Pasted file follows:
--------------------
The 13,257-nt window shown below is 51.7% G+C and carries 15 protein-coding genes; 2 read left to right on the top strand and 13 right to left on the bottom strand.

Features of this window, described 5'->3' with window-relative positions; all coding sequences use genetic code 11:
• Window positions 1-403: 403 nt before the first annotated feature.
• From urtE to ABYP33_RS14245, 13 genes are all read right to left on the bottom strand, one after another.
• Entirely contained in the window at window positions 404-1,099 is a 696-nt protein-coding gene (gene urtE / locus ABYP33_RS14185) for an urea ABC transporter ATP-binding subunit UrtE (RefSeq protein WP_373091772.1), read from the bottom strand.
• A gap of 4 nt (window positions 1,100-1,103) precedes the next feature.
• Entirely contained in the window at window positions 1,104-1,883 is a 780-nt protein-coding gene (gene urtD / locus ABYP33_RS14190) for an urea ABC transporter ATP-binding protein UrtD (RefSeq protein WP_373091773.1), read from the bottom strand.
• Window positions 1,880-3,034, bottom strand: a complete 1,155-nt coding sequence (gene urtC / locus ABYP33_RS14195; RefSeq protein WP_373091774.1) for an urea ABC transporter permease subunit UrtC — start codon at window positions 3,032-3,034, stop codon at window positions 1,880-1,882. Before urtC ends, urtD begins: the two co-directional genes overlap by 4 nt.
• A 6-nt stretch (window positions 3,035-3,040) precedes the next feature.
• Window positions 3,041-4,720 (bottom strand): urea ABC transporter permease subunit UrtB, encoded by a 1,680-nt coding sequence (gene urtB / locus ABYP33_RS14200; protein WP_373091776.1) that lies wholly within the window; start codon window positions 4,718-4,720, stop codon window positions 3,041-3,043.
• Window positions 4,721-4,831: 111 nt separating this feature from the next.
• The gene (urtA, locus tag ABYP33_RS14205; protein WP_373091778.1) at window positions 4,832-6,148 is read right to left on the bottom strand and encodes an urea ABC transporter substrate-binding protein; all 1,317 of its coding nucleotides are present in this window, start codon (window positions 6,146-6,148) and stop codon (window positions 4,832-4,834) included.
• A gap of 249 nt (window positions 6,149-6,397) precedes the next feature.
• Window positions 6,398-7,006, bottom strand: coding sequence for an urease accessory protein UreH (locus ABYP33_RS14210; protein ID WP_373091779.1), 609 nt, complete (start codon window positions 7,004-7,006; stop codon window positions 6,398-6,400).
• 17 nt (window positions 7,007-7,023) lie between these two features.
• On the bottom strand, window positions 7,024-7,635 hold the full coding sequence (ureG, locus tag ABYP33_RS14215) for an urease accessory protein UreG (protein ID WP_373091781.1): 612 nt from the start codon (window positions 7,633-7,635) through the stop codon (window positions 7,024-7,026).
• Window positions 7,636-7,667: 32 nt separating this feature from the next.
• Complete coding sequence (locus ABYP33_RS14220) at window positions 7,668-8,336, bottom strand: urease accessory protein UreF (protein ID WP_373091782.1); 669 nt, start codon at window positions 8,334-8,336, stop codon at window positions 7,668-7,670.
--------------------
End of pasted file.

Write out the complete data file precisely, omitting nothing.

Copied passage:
The 13,257-nt window shown below is 51.7% G+C and carries 15 protein-coding genes; 2 read left to right on the top strand and 13 right to left on the bottom strand.

Features of this window, described 5'->3' with window-relative positions; all coding sequences use genetic code 11:
• Window positions 1-403: 403 nt before the first annotated feature.
• From urtE to ABYP33_RS14245, 13 genes are all read right to left on the bottom strand, one after another.
• Entirely contained in the window at window positions 404-1,099 is a 696-nt protein-coding gene (gene urtE / locus ABYP33_RS14185) for an urea ABC transporter ATP-binding subunit UrtE (RefSeq protein WP_373091772.1), read from the bottom strand.
• A gap of 4 nt (window positions 1,100-1,103) precedes the next feature.
• Entirely contained in the window at window positions 1,104-1,883 is a 780-nt protein-coding gene (gene urtD / locus ABYP33_RS14190) for an urea ABC transporter ATP-binding protein UrtD (RefSeq protein WP_373091773.1), read from the bottom strand.
• Window positions 1,880-3,034, bottom strand: a complete 1,155-nt coding sequence (gene urtC / locus ABYP33_RS14195; RefSeq protein WP_373091774.1) for an urea ABC transporter permease subunit UrtC — start codon at window positions 3,032-3,034, stop codon at window positions 1,880-1,882. Before urtC ends, urtD begins: the two co-directional genes overlap by 4 nt.
• A 6-nt stretch (window positions 3,035-3,040) precedes the next feature.
• Window positions 3,041-4,720 (bottom strand): urea ABC transporter permease subunit UrtB, encoded by a 1,680-nt coding sequence (gene urtB / locus ABYP33_RS14200; protein WP_373091776.1) that lies wholly within the window; start codon window positions 4,718-4,720, stop codon window positions 3,041-3,043.
• Window positions 4,721-4,831: 111 nt separating this feature from the next.
• The gene (urtA, locus tag ABYP33_RS14205; protein WP_373091778.1) at window positions 4,832-6,148 is read right to left on the bottom strand and encodes an urea ABC transporter substrate-binding protein; all 1,317 of its coding nucleotides are present in this window, start codon (window positions 6,146-6,148) and stop codon (window positions 4,832-4,834) included.
• A gap of 249 nt (window positions 6,149-6,397) precedes the next feature.
• Window positions 6,398-7,006, bottom strand: coding sequence for an urease accessory protein UreH (locus ABYP33_RS14210; protein ID WP_373091779.1), 609 nt, complete (start codon window positions 7,004-7,006; stop codon window positions 6,398-6,400).
• 17 nt (window positions 7,007-7,023) lie between these two features.
• On the bottom strand, window positions 7,024-7,635 hold the full coding sequence (ureG, locus tag ABYP33_RS14215) for an urease accessory protein UreG (protein ID WP_373091781.1): 612 nt from the start codon (window positions 7,633-7,635) through the stop codon (window positions 7,024-7,026).
• Window positions 7,636-7,667: 32 nt separating this feature from the next.
• Complete coding sequence (locus ABYP33_RS14220) at window positions 7,668-8,336, bottom strand: urease accessory protein UreF (protein ID WP_373091782.1); 669 nt, start codon at window positions 8,334-8,336, stop codon at window positions 7,668-7,670.